One of the defendants, Khem Ngun, admitted that he was responsible for transporting Mr Howes to the execution site, but denied he had prior knowledge of a plan to kill him. Khem Ngun, Loch Mao and Put Lim were present when Mr Howes was executed in the middle of the night in Anlong Veng, the court was told.

They were each sentenced to 20 years in prison. Sin Dorn was convicted of being involved in the early stages of the abductions and was sentenced to 10 years.

October 14, 2008 5:59 PM  
Blogger Andy Brouwer said...

Past catches up with Khmer Rouge killer - by By Guy De Launey
BBC News, Phnom Penh

Khem Ngoun had swaggered into Phnom Penh's Municipal Court as if he were considering buying the place.
He stood slightly apart from the other four defendants and held a fuchsia-coloured hand towel to mop his brow. Even his blue, prison-issue pyjamas were of a different design and a better fit than those his former Khmer Rouge colleagues were wearing.

His initial appearance at the court earlier this month suggested that Khem Ngoun still saw himself as a powerful man, one who deserved more respect than to be charged with kidnapping and murder. But his 20-year sentence confirms that former Khmer Rouge leaders should no longer feel safe from prosecution.

Top catch

It is not the first time that a former Khmer Rouge member has been found guilty in connection with the organisation's activities in the 1990s.
But Khem Ngoun was very close to the top of the hierarchy before the Khmer Rouge disbanded 10 years ago. He was the right-hand man to the military chief Ta Mok, and played a part in the internal coup which ousted the long-time leader, Pol Pot.

When the Khmer Rouge disbanded in 1998, an agreement with the government meant that many former members took high-ranking posts in civilian life or the military. Khem Ngoun became a brigadier general in the Cambodian army, and lived unmolested until his arrest last year.

Mood shifts

The authorities had long shown little enthusiasm for charging senior Khmer Rouge figures. The memories of a three-decade-long civil war were too fresh, and the organisation's surrender too recent, to consider risking stirring up trouble again.
But at last the mood has changed, and Khmer Rouge leaders are being called to account.

Five of them are being held in custody at a United Nations-backed tribunal, charged with crimes against humanity.

Progress towards trials there has sometimes seemed painfully slow. But Khem Ngoun's conviction has raised hopes that justice may no longer be so elusive.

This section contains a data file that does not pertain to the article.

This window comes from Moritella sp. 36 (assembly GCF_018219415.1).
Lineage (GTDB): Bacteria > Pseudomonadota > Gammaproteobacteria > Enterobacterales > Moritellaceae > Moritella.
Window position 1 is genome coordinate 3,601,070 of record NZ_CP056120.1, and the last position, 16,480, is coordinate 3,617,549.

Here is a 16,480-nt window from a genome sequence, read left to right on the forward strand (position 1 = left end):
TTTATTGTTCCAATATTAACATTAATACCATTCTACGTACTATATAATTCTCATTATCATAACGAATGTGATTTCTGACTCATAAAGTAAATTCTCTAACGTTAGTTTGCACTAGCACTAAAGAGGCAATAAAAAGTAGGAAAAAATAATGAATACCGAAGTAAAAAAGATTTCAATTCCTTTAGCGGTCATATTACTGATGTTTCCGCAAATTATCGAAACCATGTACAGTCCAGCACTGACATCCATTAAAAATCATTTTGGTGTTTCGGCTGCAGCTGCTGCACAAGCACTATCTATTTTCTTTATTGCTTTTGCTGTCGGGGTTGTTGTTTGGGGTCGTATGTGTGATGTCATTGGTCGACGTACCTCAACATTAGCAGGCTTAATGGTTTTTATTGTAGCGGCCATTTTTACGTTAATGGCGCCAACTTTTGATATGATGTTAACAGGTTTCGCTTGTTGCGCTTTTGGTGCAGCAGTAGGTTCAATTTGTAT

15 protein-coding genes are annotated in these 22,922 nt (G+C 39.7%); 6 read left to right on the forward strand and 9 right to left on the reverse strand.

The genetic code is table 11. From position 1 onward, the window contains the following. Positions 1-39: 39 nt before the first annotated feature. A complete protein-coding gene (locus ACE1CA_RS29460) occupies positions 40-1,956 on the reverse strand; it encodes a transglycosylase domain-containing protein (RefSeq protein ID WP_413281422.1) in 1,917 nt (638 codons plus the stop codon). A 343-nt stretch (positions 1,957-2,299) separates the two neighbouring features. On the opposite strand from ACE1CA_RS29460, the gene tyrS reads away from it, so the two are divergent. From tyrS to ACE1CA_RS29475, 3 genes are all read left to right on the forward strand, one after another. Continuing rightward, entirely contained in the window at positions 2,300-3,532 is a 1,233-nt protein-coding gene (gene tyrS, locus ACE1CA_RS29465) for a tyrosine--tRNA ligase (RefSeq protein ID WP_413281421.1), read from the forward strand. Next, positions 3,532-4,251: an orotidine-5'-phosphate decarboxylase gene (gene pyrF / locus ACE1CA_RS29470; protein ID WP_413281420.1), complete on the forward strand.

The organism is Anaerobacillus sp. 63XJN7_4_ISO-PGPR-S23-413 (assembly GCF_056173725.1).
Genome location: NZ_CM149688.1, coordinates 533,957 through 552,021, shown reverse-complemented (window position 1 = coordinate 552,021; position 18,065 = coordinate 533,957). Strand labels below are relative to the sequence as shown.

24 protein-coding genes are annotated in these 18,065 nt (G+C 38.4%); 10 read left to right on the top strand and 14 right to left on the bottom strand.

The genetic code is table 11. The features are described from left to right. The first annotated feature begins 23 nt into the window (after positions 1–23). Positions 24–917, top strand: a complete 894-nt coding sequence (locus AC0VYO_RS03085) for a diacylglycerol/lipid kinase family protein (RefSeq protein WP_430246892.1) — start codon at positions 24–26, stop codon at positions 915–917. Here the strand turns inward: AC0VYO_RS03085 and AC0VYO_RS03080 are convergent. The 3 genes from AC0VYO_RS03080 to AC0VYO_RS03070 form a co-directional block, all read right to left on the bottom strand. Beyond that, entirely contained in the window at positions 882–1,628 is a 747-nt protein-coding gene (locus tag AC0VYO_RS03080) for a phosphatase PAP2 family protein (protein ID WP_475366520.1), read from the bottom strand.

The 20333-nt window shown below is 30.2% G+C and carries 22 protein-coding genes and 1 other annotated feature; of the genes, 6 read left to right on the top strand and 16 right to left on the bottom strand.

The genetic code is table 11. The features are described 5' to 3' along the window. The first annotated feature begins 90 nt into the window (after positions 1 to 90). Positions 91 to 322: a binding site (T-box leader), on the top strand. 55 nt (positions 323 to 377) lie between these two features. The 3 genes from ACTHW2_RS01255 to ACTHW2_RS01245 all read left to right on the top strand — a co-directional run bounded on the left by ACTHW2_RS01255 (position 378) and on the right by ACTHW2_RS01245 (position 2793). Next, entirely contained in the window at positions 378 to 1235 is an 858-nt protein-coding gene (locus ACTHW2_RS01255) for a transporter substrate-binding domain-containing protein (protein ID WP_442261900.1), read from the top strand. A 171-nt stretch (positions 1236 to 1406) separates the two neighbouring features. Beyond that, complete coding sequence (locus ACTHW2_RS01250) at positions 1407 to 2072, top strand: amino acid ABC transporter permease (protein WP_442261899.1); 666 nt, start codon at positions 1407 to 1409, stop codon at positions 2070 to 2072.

He was found to be responsible for giving the order to shoot Chris Howes, days after he was kidnapped while leading a mine-clearance operation near the town of Siem Reap 12 years ago.

The court also ordered Khem Ngoun to pay $10,000 in compensation to the widow of Chris Howes's Cambodian interpreter, Houn Hourth.

Fitting tribute

Their former employer, the Mines Advisory Group (Mag), was delighted with the verdict. "I think it's very important for the Cambodian justice system in as much as it's proof that justice can be done despite lengthy periods between crime and court," said the director of Mag's Cambodian office, Rupert Leighton.
"I think it's also a good signal for the tribunal, and a healthy sign for the justice system in Cambodia."

It is also, perhaps, a fitting tribute to two men who sacrificed their own lives to save their colleagues. The Khmer Rouge unit which ambushed the Mag team led by Chris Howes gave him the chance to walk free, if he returned to his office for ransom money. Fearing for his workmates' safety, he refused.

While more than 20 de-miners were later released or escaped, Chris Howes and Houn Hourth were taken to the Khmer Rouge stronghold of Anlong Veng, where Khem Ngoun decided their fate.

It took more than two years, and the intervention of a team of investigators from Scotland Yard, before their deaths were confirmed.

One of Phnom Penh's smartest streets was re-named in honour of Chris Howes. It serves as a reminder of the bravery of the mine clearance experts who have risked their own lives to make Cambodia a safer place.

October 14, 2008 9:48 PM  
Blogger Andy Brouwer said...

Press Release from FCO:
Christopher Howes murder trial: Minister welcomes guilty verdict (14/10/2008)
FCO King Charles Street, Crown Copyright

Commenting on the sentencing of those responsible for the kidnapping and murder of Christopher Howes, Bill Rammell said:

'I welcome the guilty verdicts and sentences handed down today by a Cambodian court in the trial of those responsible for the kidnapping and murder of Christopher Howes and Houn Hourth in 1996. The verdict brings to an end 12 years of uncertainty for their families. It is a tribute to the determination of the Howes family and the Mines Advisory Group (MAG), who have worked tirelessly to ensure that the perpetrators of these crimes were brought to justice. Our deepest sympathy remains with the families of the victims.

I would also like to express appreciation to the Cambodian government and justice system for their support in bringing those responsible to trial, and to the Metropolitan Police for their assistance over many years in the investigation.'

October 15, 2008 2:01 PM